In a welcome gesture, K has introduced in ‘Harappa’ the traditional method of documenting and presenting research called tantrayukti (also known as yuktibhāṣā in the context of mathematical and astronomical researches). The Sanskrit compound ‘tantrayukti’ is made of two words –’tantra’ and ‘yukti’ where ‘tan’ (to spread) is the verbal root in ‘tantra,’ which means science (śāstra) and yukti is a derivative of the verbal root ‘yuj’ (to unite/concentrate). Tantra then can be understood as that which discusses and details subjects and concepts and yukti is that which removes blemishes like impropriety, contradiction, etc. from the intended meaning and efficiently joins such meanings together. The expression tantrayukti thus denotes those devices that aid the composition of a text in a systematic manner to convey intended ideas clearly. Cakrapāṇi in his commentary on the Carakasamhita lists forty such distinct devices of tantra, many of which are exemplified in the treatises of Suśruta, Caraka, Vāgbhaṭa, Kauţilya, and Pāņini on knowledge domains of Āyurveda, Arthaśāstra, and Sanskrit grammar, respectively (Kalyanaraman 2016: 63). Select items from the forty or so strong repertoire of tantrayukti, accordingly, were habitually employed in the tradition while composing a treatise.
Mlecchita vikalpa and tantrayukti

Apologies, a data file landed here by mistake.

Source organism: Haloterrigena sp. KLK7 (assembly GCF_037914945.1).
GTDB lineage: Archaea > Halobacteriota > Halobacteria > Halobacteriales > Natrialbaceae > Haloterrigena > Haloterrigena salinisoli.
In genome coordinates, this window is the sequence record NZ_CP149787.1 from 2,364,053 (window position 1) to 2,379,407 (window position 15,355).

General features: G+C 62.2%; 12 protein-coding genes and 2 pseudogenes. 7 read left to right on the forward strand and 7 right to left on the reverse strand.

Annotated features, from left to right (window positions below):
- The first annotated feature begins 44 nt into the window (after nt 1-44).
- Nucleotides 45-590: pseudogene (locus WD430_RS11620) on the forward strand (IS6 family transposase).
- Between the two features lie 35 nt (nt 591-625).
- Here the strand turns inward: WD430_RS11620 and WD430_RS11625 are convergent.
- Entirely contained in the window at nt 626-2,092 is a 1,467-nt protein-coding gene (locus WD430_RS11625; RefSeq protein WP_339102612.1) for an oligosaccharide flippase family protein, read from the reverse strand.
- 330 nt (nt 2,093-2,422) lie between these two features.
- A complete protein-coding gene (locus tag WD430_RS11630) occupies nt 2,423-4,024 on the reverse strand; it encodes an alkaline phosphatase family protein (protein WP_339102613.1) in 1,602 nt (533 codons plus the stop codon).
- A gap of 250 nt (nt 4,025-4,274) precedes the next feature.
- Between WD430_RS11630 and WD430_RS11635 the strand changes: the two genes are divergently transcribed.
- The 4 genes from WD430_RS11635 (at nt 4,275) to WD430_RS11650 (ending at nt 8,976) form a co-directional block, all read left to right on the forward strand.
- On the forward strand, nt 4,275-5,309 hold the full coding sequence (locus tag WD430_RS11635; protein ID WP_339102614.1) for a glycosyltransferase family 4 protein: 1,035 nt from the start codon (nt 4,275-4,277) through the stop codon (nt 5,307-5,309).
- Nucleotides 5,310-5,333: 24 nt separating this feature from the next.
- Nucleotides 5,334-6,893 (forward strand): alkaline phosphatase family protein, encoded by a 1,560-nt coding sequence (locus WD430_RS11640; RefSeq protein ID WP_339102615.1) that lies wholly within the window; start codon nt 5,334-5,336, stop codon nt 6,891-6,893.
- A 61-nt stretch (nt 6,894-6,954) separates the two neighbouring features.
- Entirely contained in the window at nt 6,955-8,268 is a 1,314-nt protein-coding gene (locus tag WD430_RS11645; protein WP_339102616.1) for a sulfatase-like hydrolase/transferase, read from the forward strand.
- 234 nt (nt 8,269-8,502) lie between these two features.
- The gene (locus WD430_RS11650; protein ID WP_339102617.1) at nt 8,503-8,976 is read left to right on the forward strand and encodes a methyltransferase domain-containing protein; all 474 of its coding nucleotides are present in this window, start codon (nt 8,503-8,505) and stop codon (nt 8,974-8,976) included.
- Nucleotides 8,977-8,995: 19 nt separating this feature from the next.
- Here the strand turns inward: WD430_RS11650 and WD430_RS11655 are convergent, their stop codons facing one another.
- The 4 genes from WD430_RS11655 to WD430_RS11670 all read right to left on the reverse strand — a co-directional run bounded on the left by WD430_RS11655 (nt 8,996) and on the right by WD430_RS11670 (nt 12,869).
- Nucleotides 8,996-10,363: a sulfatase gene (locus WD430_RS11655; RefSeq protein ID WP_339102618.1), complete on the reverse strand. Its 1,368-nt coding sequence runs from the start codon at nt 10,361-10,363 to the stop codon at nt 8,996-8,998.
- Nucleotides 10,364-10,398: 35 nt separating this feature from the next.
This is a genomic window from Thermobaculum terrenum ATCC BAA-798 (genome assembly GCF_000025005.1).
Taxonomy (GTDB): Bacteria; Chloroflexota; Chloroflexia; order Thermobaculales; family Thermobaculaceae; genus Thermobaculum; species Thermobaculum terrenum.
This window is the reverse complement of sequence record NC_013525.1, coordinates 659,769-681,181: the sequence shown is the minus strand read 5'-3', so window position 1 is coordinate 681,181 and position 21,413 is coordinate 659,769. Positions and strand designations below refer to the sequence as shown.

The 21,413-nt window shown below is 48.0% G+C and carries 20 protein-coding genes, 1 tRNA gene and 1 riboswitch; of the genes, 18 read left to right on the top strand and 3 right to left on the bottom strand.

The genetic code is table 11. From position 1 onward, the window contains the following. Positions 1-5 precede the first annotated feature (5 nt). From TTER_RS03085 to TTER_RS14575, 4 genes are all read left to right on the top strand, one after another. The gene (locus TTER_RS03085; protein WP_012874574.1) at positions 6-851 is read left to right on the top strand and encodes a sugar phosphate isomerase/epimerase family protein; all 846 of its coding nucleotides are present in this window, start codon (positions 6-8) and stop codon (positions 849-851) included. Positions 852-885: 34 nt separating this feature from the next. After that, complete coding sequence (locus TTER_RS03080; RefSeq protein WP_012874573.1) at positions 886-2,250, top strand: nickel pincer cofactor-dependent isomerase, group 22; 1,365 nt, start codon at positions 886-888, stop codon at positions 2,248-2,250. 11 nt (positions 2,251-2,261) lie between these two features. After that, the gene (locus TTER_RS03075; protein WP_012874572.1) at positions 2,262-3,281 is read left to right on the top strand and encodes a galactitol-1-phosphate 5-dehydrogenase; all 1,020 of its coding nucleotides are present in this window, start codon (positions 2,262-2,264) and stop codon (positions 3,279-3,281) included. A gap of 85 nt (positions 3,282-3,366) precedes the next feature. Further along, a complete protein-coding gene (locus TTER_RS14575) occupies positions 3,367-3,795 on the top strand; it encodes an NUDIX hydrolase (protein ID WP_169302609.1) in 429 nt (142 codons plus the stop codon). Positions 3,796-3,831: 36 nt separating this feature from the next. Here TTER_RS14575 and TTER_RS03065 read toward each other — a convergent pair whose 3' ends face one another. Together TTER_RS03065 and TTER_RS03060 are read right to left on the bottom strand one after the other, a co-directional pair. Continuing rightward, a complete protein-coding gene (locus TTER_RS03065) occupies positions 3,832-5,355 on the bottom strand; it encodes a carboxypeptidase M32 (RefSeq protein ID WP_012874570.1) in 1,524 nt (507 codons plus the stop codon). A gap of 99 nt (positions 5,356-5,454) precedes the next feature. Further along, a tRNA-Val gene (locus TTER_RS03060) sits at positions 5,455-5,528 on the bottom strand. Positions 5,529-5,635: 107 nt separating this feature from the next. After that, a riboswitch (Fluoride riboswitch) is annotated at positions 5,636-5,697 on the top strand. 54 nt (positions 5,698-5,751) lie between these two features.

The term ‘mlecchita’ means ‘made by Mleccha’ and the expression Mlecchita vikalpa refers to a distinct or specific option or alternative (vikalpa) associated with the Mlecchas. Mlecchita vikalpa is an expression used as the fifty-second item in the list of sixty-four arts to be learnt by youth in Vātsyāyana’s Kāmasūtra (Chapter 3, Part 1). Translators of the Kāmasūtra (including Richard Burton, Bhagavanlal Indrajit, and Shivaram Parashuram Bhide) explain the expression Mlecchita vikalpa as ‘the art of understanding writing in cipher’ or cryptography or, simply, encryption. In ‘Harappa,’ K argues that Mlecchita vikalpa recognizes the usefulness of tantrayukti possibly because of its ‘sūtra’ style of composition. Since a characteristic feature of the structure and form of Harappa script similarly is crispness of expression, K speculates that this feature may have been governed by the cardinal principle of tantrayukti (the average number of ‘text signs’ being five with or without pictorial motifs or field symbols on seals and tablets). Additionally, crispness of an expression is not obliterated by verbosity, nor is the depth of meaning that is intended to be conveyed compromised (to attain crispness).